To get a little skin in the game, check out Adam and Eve in the Garden of Delights at the Stone Cottage Theatre in Addison, or move inside to the WaterTower Theatre mainstage for the light comedy Black Tie starring out actor Stan Graner.

—  Arnold Wayne Jones

This week’s takeaways: Life+Style

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It’s a theaterific week in Dallas, and don’t think the community doesn’t know it.

There are, of course, the usual opening and continuing runs, but if it seems like there’s more than most early Junes, that’s because the Theater Communications Group is holding its national conference in Dallas (with the DTC hosting) starting next week. That means the Festival of Independent Theatres moved up its start date by a month to give attendees a choice of new work to see. Meanwhile, over at Kitchen Dog they are mounting their own 15th annual New Works Festival, of which Se Llama Cristina is the mainstage production.

Up in Addison, WaterTower Theatre is about to open its new show, Black Tie, a family comedy directed by Rene Moreno, while in Fort Worth, Jubilee Theatre’s Knock Me a Kiss addresses the controversial story of an outing that scandalized the African-American community in 1920s Harlem. That’s pretty gay, but not as gay as Sister Act, which continued Dallas Summer Musicals‘ season.

And in Fort Worth, native son Guy Stroman — one of the original cast members and creators of the musical Forever Plaid, pictured — returns to direct and choreography Casa Manana’s latest production, to coincide with the company’s gala.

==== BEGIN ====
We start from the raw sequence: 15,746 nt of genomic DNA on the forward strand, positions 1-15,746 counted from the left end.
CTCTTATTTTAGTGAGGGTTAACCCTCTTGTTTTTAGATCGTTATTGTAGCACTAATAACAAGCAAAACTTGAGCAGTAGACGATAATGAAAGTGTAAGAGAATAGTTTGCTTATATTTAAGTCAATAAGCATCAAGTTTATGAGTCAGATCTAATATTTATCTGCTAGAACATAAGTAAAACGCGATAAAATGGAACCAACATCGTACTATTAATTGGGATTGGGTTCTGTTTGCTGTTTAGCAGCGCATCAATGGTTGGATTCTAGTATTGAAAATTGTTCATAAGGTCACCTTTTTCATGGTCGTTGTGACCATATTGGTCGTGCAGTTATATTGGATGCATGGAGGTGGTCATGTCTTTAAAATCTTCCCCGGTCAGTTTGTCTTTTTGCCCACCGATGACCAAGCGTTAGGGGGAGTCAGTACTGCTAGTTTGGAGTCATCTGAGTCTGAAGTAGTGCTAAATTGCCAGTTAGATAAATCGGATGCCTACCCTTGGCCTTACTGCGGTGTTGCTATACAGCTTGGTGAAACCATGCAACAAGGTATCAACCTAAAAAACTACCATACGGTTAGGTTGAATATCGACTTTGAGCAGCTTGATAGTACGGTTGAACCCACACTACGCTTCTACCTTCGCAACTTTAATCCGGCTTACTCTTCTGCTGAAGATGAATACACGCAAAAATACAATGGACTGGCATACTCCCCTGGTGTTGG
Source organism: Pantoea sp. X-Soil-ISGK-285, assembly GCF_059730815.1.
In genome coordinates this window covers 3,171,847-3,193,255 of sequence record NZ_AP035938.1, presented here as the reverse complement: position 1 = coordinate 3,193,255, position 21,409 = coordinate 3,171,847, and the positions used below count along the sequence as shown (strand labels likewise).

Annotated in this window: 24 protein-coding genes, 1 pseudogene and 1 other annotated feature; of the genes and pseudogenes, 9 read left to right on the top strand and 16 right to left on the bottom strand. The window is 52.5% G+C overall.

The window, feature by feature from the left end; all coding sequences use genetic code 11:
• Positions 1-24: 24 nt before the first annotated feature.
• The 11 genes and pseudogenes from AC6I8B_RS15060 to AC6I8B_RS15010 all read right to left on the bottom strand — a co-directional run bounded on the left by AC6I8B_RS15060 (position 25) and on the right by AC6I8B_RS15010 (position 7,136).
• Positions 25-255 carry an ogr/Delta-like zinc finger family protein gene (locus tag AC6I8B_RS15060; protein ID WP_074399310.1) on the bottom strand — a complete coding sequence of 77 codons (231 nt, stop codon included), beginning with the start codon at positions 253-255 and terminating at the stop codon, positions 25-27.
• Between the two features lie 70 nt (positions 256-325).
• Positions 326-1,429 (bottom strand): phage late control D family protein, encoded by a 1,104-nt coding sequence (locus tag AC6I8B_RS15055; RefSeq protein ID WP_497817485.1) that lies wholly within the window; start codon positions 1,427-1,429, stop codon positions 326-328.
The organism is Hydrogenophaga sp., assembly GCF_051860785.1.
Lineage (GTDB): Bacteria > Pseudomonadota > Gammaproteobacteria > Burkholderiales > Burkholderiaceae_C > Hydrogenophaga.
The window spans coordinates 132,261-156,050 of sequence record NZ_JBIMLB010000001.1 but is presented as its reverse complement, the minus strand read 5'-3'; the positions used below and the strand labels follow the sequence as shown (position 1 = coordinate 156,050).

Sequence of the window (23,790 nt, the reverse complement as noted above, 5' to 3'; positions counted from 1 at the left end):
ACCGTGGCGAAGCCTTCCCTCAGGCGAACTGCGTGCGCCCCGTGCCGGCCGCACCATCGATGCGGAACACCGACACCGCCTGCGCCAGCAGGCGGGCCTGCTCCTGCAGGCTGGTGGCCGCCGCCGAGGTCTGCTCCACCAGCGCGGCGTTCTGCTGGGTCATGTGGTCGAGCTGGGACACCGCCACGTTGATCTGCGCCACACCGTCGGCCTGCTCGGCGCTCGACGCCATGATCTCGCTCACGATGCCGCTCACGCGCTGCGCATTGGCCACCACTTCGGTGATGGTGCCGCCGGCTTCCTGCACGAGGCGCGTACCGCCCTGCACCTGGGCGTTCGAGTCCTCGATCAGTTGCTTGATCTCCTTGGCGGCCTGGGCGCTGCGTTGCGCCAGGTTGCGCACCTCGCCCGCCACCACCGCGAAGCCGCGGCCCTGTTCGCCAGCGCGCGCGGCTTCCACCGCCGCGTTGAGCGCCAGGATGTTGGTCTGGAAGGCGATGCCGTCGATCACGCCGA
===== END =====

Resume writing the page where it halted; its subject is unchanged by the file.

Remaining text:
For fun in a theater that doesn’t have any actual plays, see Public Radio icon Ira Glass at the Winspear on Saturday with his presentation Reinventing Radio. And Cowtown’s quadrennial presentation of the 14th Cliburn International Piano Competition is already under way. And over at Victory Park, Clint Mordecai opens an exhibit of his new artwork at the Cirque Apartments as a benefit for DIFFA Friday.

—  Arnold Wayne Jones

Starvoice • 02.03.12

By Jack Fertig

CELEBRITY BIRTHDAY

Kathy Najimy turns 55 on Monday. The actress has been making us laugh since her role as Sister Mary Patrick in Sister Act to appearances in gay-friendly fare such as Ugly Betty, Drop Dead Diva and Desperate Housewives. She appeared in the Jennifer Aniston-directed TV movie Five last year and is set to appear in BearCity 2, touted as a hirsute Sex and the City.

……………….

THIS WEEK

Venus is entering Aries, good for sports and trashy fun, not so much for emotional and financial investments. But then she aspects Uranus and Jupiter, so be open for some very fun surprises.